It's 1942: Tomi Itano, 12, is a second-generation Japanese American who lives in California with her family on their strawberry farm. Although her parents came from Japan and her grandparents still live there, Tomi considers herself an American. She doesn't speak Japanese and has never been to Japan.
But after the Japanese attack on Pearl Harbor, things change. No Japs Allowed signs hang in store windows and Tomi's family is ostracized. Things get much worse. Suspected as a spy, Tomi's father is taken away. The rest of the Itano family is sent to an internment camp in Colorado. Many other Japanese American families face a similar fate. Tomi becomes bitter, wondering how her country could treat her and her family like the enemy. What does she need to do to prove she is an honorable American?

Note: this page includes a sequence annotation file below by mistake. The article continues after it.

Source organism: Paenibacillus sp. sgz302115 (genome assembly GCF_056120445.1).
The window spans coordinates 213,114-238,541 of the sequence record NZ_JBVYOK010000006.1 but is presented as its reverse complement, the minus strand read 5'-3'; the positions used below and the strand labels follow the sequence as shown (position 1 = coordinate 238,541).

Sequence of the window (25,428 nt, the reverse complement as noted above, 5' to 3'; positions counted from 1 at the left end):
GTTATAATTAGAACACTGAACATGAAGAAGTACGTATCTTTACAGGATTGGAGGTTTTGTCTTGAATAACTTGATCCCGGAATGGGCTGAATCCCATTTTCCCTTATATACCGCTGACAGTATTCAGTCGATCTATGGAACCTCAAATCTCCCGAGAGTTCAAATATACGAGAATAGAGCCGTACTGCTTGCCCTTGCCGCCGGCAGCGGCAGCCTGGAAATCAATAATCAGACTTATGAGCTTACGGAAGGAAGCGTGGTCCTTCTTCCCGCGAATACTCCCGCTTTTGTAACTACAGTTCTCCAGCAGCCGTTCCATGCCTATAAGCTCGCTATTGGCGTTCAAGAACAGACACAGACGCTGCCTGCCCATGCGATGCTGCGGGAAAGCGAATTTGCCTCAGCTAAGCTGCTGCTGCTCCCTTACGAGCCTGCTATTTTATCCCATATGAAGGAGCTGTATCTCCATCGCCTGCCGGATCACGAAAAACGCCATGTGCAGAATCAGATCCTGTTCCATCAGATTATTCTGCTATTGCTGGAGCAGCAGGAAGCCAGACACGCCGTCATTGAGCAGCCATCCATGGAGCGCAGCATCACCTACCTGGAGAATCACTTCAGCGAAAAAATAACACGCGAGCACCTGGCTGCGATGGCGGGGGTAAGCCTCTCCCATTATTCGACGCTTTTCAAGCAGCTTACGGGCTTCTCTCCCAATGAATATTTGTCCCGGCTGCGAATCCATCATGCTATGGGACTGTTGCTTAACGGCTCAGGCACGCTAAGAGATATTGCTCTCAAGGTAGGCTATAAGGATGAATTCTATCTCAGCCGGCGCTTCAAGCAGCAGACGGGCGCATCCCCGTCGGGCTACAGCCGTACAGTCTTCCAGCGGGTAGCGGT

Sandra Dallas shines a light on a dark period of American history in this story of a young Japanese American girl caught up in the prejudices and World War II.
"Rather than feel defeated, [Tomi] finds strength in dire circumstances. Tomi makes it her mission to improve the lives of those around her and give them happiness. Dallas makes an important time in American history accessible to middle grade readers with this novel that illuminates a time of discrimination while promoting a message of perseverance and tolerance." — Tiffany Davis, School Library Journal
|9 - 12
|Sep 1, 2014
|Sleeping Bear Press